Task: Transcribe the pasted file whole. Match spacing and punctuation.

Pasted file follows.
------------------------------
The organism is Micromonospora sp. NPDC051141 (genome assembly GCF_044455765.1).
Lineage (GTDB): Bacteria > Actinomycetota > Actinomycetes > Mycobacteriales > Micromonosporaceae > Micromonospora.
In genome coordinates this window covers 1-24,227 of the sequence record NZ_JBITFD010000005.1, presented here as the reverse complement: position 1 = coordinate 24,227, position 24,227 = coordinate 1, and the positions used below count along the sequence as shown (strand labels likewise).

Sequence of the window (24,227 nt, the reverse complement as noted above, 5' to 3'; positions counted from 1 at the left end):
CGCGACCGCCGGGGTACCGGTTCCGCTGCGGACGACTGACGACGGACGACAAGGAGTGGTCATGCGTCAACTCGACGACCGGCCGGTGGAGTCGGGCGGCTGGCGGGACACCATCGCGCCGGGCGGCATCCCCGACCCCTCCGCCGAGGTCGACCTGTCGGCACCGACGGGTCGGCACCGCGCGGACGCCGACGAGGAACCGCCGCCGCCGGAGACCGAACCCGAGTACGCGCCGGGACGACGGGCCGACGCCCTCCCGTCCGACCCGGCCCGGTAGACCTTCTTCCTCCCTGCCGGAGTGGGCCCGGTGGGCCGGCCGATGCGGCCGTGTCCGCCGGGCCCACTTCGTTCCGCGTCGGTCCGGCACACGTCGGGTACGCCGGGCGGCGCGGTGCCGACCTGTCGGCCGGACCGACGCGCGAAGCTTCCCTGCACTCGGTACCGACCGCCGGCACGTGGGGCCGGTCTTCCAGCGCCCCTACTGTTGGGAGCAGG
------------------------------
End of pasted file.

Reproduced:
The organism is Micromonospora sp. NPDC051141 (genome assembly GCF_044455765.1).
Lineage (GTDB): Bacteria > Actinomycetota > Actinomycetes > Mycobacteriales > Micromonosporaceae > Micromonospora.
In genome coordinates this window covers 1-24,227 of the sequence record NZ_JBITFD010000005.1, presented here as the reverse complement: position 1 = coordinate 24,227, position 24,227 = coordinate 1, and the positions used below count along the sequence as shown (strand labels likewise).

Sequence of the window (24,227 nt, the reverse complement as noted above, 5' to 3'; positions counted from 1 at the left end):
CGCGACCGCCGGGGTACCGGTTCCGCTGCGGACGACTGACGACGGACGACAAGGAGTGGTCATGCGTCAACTCGACGACCGGCCGGTGGAGTCGGGCGGCTGGCGGGACACCATCGCGCCGGGCGGCATCCCCGACCCCTCCGCCGAGGTCGACCTGTCGGCACCGACGGGTCGGCACCGCGCGGACGCCGACGAGGAACCGCCGCCGCCGGAGACCGAACCCGAGTACGCGCCGGGACGACGGGCCGACGCCCTCCCGTCCGACCCGGCCCGGTAGACCTTCTTCCTCCCTGCCGGAGTGGGCCCGGTGGGCCGGCCGATGCGGCCGTGTCCGCCGGGCCCACTTCGTTCCGCGTCGGTCCGGCACACGTCGGGTACGCCGGGCGGCGCGGTGCCGACCTGTCGGCCGGACCGACGCGCGAAGCTTCCCTGCACTCGGTACCGACCGCCGGCACGTGGGGCCGGTCTTCCAGCGCCCCTACTGTTGGGAGCAGG